Power Questions : Chapter 5 – 6

“A person wrapped up in himself makes a pretty small package” – Harry Emerson Fosdick

This is one of the quotes I liked as I read through the book Power Questions. Today I’m going to continue with Asking the Right Questions series and share more practical ways how to influence people, win business, and build a strong personal and professional relationship.

I was talking to a friend about leadership the other day. What is leadership? A simple way to describe it is The ability to influence others. Politicians need leadership to influence people when they vote; sales representatives need leadership to influence customers on their decision of purchase; parents need leadership to shape the future of their children; communicators need leadership to influence the thoughts of an audience; and even scientists need leadership in their publications and presentations when they persuade their peers with evidence, results and their contributions. In this sense, leadership is important to everyone of us. How do we have greater influence on others then? A key component of leadership is relationship, and a key component of relationship is how well we communicate with others.

The book Power Question provides a great approach to achieve greater leadership through effective communication that builds strong relationships. Here are some good advice we can certianly benefit from:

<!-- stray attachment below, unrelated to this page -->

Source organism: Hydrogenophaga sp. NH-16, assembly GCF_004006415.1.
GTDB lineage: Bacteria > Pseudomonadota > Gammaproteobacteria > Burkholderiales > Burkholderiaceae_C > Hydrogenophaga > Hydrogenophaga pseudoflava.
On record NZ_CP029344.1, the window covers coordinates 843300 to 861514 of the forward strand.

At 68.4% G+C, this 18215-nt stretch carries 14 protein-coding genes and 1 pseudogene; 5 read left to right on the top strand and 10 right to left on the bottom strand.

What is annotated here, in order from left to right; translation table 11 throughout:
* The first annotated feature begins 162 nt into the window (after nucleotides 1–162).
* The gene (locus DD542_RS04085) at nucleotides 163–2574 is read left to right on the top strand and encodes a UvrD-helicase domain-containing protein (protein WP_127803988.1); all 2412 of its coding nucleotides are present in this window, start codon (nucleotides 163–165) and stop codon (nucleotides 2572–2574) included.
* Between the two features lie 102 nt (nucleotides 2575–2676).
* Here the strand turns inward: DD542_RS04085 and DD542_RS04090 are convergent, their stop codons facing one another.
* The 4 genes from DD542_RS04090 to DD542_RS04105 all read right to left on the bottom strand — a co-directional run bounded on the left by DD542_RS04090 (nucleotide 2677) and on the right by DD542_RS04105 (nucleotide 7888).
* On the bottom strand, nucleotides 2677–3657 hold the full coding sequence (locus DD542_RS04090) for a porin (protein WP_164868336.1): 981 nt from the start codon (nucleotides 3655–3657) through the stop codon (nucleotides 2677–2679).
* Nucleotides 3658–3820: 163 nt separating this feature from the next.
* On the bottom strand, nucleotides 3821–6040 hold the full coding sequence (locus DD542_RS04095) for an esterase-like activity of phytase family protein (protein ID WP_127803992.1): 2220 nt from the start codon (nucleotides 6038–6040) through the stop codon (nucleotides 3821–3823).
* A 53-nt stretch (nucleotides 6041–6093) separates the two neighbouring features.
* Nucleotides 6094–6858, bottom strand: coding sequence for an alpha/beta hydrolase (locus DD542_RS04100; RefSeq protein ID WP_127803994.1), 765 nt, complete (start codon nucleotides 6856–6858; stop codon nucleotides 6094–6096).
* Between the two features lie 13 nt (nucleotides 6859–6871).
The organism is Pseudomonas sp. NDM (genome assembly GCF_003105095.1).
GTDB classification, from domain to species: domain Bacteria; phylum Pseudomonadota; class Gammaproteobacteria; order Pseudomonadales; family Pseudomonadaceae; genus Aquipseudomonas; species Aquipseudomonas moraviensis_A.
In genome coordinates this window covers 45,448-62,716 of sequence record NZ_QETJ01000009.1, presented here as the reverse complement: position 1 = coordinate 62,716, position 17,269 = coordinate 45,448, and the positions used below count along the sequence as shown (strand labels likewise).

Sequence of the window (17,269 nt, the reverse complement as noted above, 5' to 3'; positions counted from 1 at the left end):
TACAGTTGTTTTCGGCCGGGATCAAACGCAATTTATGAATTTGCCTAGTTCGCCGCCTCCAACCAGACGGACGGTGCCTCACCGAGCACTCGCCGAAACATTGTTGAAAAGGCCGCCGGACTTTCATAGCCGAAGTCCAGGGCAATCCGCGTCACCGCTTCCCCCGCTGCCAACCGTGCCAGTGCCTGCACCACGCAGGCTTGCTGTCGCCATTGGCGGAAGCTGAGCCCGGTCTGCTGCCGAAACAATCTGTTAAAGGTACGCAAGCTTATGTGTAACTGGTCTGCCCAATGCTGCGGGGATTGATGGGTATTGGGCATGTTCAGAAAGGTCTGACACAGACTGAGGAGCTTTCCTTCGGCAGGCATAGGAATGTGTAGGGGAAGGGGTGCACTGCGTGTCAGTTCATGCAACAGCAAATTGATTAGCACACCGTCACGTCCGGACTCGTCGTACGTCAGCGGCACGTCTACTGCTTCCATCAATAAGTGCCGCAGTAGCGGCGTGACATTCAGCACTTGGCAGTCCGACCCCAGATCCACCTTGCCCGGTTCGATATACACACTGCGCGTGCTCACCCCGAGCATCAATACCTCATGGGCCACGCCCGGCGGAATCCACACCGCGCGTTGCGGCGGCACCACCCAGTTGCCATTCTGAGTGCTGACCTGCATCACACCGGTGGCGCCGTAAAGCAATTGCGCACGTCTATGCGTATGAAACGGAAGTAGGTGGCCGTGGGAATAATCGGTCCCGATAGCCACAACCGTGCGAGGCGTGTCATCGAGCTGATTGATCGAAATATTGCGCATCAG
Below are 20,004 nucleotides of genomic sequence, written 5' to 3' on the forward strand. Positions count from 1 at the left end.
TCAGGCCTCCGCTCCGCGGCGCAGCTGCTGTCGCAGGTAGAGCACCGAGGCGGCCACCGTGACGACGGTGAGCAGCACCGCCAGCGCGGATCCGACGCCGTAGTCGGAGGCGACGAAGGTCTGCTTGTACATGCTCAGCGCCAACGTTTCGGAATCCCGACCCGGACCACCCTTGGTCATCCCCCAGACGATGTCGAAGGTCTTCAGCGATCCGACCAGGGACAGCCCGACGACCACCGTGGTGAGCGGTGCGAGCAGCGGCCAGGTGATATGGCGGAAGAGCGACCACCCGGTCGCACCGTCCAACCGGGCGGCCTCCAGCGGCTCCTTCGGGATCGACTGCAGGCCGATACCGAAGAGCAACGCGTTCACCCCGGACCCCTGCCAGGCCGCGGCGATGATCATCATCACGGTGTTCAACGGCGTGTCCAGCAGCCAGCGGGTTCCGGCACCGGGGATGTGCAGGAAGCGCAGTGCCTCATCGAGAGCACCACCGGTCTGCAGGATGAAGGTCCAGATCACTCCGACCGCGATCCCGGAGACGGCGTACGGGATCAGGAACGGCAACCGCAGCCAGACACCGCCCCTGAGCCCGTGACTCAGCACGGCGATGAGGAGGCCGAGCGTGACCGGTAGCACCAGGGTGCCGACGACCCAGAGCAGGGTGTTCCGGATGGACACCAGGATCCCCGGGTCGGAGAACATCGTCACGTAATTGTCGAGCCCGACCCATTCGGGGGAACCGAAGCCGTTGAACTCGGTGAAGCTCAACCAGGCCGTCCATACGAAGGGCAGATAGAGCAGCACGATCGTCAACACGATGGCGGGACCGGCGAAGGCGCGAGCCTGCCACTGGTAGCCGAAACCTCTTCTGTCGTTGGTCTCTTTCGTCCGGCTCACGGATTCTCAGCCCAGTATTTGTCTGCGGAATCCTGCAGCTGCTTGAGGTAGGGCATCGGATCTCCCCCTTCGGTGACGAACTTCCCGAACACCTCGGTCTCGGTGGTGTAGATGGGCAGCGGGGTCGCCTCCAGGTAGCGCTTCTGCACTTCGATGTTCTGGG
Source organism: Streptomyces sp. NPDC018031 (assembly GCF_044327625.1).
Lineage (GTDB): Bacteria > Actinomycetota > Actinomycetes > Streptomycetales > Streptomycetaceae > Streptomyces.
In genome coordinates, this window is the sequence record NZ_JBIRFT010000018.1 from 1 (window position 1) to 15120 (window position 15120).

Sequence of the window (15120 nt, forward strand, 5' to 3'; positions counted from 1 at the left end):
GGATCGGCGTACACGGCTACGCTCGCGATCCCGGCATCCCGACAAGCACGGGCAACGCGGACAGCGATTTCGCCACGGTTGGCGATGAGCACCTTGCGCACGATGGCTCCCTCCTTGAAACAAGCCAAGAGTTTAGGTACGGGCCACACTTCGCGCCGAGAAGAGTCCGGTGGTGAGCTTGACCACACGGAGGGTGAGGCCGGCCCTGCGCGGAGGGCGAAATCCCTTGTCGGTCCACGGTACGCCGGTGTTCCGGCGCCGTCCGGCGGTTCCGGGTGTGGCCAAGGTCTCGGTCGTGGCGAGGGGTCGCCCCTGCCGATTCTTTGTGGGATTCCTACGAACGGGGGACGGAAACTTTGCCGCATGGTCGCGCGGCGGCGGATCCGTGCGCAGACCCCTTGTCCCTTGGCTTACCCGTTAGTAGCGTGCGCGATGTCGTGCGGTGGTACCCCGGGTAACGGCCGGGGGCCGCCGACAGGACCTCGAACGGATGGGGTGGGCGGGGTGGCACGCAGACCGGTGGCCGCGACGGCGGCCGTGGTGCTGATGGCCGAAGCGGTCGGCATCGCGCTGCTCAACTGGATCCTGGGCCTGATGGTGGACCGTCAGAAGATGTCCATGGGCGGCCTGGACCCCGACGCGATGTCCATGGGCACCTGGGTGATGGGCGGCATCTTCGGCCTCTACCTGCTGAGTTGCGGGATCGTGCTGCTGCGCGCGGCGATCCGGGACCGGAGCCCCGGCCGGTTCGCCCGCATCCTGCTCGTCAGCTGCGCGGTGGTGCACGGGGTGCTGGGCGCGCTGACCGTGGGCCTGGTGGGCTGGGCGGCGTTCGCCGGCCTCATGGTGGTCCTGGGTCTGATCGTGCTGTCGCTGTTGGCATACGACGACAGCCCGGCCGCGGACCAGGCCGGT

1. Ask questions to clarify and define the fundamental concepts communicated. For example, when someone says “we need more innovation.” ask “Can you describe what innovation means to you?”; when there is a call for teamwork, ask “When do you mean when you say teamwork?”; when a friend says they want more work-life balance. Ask this friend, “What is work-life balance for you?”
  2. Consider using questions instead of statements, assertions, or commands. For example –

– Instead of “We need to improve our customer service.” Try “How would you assess our customer service levels today?” “How is our service impacting our customer retention?”

– Instead of “You know, if you don’t get a job this summer, we are not paying you an allowance.” Try “What ideas do you have for what you’d like to do this summer?” or “I’m interested to hear about how your job search is going. What are you looking into?”

– Instead of “I’m fed up with your anger”. Try “When you get angry, how do you think it affects your relationships with the people closest to you?”

The summary of the last chapter is powerful. It points out that a great communicator would –

  • instead of telling, ask thought-provoking questions;
  • instead of being an expert, invite others to contribute expertise and share experience
  • instead of assuming, ask about the meaning of words
  • instead of mandating solutions, solicit solutions from others
  • instead of showing how smart he is, show others how smart they are.

“Remember that there is nothing stable in human affairs, therefore avoid undue elation in prosperity, or undue depression in adversity”  – Socrates. 469 – 399 B.C.

Ph.D. in Economics with interests in Life Science, Behavioral Science, Health Economics Evaluation and Health Technology Assessment. Executive MBA student at The University of Chicago Booth School of Business in Hong Kong, graduating in 2020.

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